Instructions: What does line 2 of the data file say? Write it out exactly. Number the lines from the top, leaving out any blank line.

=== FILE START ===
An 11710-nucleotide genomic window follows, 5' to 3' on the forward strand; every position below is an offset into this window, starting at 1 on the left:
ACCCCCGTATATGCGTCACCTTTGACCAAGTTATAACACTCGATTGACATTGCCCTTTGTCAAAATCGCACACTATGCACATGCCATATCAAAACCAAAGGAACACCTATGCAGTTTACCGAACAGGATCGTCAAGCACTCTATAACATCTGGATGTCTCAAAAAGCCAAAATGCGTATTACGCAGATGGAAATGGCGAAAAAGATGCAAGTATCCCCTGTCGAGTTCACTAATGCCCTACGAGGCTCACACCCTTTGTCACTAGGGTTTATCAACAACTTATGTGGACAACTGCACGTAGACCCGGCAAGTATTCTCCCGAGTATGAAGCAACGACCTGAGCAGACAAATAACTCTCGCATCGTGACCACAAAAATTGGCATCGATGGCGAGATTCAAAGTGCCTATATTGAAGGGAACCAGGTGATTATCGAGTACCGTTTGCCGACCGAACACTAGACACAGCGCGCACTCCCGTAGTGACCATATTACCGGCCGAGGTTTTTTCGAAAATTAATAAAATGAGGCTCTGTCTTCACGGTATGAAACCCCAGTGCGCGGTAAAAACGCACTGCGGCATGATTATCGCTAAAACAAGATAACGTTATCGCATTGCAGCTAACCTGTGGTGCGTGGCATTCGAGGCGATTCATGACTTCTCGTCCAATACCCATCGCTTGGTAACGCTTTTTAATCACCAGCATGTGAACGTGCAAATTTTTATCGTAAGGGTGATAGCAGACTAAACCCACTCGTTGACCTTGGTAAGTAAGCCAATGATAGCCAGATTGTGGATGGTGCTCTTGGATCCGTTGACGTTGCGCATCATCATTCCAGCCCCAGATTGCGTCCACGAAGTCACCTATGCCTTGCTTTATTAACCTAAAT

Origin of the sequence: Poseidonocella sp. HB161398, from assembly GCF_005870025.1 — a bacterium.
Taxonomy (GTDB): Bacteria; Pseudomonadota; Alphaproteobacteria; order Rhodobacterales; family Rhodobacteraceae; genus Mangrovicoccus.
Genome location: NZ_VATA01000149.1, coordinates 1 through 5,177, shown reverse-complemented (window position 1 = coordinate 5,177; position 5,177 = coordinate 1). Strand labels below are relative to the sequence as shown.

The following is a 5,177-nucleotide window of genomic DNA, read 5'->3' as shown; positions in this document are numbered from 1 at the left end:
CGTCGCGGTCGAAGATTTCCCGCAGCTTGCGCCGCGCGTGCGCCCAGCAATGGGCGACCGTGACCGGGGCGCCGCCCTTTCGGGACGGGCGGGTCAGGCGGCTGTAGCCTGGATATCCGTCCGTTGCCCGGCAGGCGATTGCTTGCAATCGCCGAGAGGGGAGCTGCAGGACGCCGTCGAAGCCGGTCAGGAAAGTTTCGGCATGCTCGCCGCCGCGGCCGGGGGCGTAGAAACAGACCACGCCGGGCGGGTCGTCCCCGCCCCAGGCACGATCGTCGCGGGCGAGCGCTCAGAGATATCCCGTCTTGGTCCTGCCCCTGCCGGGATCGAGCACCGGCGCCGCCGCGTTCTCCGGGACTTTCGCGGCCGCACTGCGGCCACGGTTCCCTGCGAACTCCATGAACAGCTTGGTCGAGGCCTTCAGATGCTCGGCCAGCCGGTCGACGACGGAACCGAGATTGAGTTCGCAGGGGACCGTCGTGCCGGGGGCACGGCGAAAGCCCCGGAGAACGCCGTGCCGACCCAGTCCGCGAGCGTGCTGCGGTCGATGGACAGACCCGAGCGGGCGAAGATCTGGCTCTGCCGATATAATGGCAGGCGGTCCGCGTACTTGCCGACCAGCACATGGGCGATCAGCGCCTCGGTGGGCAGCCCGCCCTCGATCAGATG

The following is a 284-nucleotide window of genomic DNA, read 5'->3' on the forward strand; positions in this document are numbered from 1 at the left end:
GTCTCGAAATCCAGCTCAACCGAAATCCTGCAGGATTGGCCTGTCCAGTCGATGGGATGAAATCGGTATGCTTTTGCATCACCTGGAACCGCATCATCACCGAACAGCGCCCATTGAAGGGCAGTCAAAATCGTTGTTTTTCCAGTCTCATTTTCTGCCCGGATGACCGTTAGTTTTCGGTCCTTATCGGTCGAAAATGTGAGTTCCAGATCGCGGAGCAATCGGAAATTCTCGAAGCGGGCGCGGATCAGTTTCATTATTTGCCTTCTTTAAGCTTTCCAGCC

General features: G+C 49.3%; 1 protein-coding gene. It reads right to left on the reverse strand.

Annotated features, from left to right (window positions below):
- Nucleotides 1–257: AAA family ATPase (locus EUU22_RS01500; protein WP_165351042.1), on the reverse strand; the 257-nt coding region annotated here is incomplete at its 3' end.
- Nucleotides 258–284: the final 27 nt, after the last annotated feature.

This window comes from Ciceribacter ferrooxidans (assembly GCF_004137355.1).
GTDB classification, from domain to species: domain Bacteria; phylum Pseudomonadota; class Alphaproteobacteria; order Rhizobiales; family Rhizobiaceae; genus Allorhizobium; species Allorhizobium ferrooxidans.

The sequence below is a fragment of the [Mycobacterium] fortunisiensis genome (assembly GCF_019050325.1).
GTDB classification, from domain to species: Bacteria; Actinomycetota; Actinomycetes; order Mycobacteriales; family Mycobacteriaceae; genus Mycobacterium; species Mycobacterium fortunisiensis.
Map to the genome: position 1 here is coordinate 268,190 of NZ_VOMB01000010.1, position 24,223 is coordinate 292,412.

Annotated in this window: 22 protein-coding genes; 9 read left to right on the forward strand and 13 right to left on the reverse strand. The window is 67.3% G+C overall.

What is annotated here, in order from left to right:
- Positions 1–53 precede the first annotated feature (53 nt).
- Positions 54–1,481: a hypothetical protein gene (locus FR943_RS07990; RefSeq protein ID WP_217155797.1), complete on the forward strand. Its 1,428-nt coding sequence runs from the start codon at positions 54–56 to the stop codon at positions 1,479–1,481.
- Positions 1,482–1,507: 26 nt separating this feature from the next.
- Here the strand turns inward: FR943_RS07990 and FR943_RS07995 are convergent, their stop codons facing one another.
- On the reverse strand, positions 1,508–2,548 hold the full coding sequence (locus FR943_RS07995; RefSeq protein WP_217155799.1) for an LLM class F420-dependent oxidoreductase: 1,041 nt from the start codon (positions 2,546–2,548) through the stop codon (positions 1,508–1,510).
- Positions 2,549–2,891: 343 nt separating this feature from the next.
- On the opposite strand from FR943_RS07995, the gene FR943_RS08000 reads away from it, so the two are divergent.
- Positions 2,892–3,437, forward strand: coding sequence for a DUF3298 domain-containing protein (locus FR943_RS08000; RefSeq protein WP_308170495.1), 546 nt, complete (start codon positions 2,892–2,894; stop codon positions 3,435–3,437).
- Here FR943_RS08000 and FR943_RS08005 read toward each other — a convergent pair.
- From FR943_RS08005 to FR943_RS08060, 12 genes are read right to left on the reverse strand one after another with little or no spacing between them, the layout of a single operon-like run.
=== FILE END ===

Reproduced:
ACCCCCGTATATGCGTCACCTTTGACCAAGTTATAACACTCGATTGACATTGCCCTTTGTCAAAATCGCACACTATGCACATGCCATATCAAAACCAAAGGAACACCTATGCAGTTTACCGAACAGGATCGTCAAGCACTCTATAACATCTGGATGTCTCAAAAAGCCAAAATGCGTATTACGCAGATGGAAATGGCGAAAAAGATGCAAGTATCCCCTGTCGAGTTCACTAATGCCCTACGAGGCTCACACCCTTTGTCACTAGGGTTTATCAACAACTTATGTGGACAACTGCACGTAGACCCGGCAAGTATTCTCCCGAGTATGAAGCAACGACCTGAGCAGACAAATAACTCTCGCATCGTGACCACAAAAATTGGCATCGATGGCGAGATTCAAAGTGCCTATATTGAAGGGAACCAGGTGATTATCGAGTACCGTTTGCCGACCGAACACTAGACACAGCGCGCACTCCCGTAGTGACCATATTACCGGCCGAGGTTTTTTCGAAAATTAATAAAATGAGGCTCTGTCTTCACGGTATGAAACCCCAGTGCGCGGTAAAAACGCACTGCGGCATGATTATCGCTAAAACAAGATAACGTTATCGCATTGCAGCTAACCTGTGGTGCGTGGCATTCGAGGCGATTCATGACTTCTCGTCCAATACCCATCGCTTGGTAACGCTTTTTAATCACCAGCATGTGAACGTGCAAATTTTTATCGTAAGGGTGATAGCAGACTAAACCCACTCGTTGACCTTGGTAAGTAAGCCAATGATAGCCAGATTGTGGATGGTGCTCTTGGATCCGTTGACGTTGCGCATCATCATTCCAGCCCCAGATTGCGTCCACGAAGTCACCTATGCCTTGCTTTATTAACCTAAAT